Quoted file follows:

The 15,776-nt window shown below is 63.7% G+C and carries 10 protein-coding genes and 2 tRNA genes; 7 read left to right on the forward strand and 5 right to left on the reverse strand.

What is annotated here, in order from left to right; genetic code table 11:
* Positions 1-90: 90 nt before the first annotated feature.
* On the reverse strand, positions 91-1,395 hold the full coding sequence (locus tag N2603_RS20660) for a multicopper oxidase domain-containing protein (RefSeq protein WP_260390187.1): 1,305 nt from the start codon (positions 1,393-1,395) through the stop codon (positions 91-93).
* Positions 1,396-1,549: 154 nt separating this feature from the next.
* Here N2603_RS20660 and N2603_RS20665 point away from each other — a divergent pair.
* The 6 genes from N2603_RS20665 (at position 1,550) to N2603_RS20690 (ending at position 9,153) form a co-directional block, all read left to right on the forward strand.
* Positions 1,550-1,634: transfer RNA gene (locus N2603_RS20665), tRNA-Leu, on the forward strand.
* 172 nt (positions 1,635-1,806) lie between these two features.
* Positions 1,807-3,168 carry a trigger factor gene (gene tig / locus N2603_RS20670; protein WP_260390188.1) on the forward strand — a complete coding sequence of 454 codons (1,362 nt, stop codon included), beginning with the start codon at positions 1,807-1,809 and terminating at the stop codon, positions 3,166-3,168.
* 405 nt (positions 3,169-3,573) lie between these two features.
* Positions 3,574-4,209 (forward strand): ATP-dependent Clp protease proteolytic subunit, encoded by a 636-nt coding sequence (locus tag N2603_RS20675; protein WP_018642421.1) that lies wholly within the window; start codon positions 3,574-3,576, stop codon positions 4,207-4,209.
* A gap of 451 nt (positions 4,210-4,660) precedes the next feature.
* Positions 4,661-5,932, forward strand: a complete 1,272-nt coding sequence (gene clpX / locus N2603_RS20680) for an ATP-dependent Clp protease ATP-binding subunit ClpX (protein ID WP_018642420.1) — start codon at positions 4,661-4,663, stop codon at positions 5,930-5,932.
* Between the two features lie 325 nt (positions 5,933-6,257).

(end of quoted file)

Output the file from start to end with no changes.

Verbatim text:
The 15,776-nt window shown below is 63.7% G+C and carries 10 protein-coding genes and 2 tRNA genes; 7 read left to right on the forward strand and 5 right to left on the reverse strand.

What is annotated here, in order from left to right; genetic code table 11:
* Positions 1-90: 90 nt before the first annotated feature.
* On the reverse strand, positions 91-1,395 hold the full coding sequence (locus tag N2603_RS20660) for a multicopper oxidase domain-containing protein (RefSeq protein WP_260390187.1): 1,305 nt from the start codon (positions 1,393-1,395) through the stop codon (positions 91-93).
* Positions 1,396-1,549: 154 nt separating this feature from the next.
* Here N2603_RS20660 and N2603_RS20665 point away from each other — a divergent pair.
* The 6 genes from N2603_RS20665 (at position 1,550) to N2603_RS20690 (ending at position 9,153) form a co-directional block, all read left to right on the forward strand.
* Positions 1,550-1,634: transfer RNA gene (locus N2603_RS20665), tRNA-Leu, on the forward strand.
* 172 nt (positions 1,635-1,806) lie between these two features.
* Positions 1,807-3,168 carry a trigger factor gene (gene tig / locus N2603_RS20670; protein WP_260390188.1) on the forward strand — a complete coding sequence of 454 codons (1,362 nt, stop codon included), beginning with the start codon at positions 1,807-1,809 and terminating at the stop codon, positions 3,166-3,168.
* 405 nt (positions 3,169-3,573) lie between these two features.
* Positions 3,574-4,209 (forward strand): ATP-dependent Clp protease proteolytic subunit, encoded by a 636-nt coding sequence (locus tag N2603_RS20675; protein WP_018642421.1) that lies wholly within the window; start codon positions 3,574-3,576, stop codon positions 4,207-4,209.
* A gap of 451 nt (positions 4,210-4,660) precedes the next feature.
* Positions 4,661-5,932, forward strand: a complete 1,272-nt coding sequence (gene clpX / locus N2603_RS20680) for an ATP-dependent Clp protease ATP-binding subunit ClpX (protein ID WP_018642420.1) — start codon at positions 4,661-4,663, stop codon at positions 5,930-5,932.
* Between the two features lie 325 nt (positions 5,933-6,257).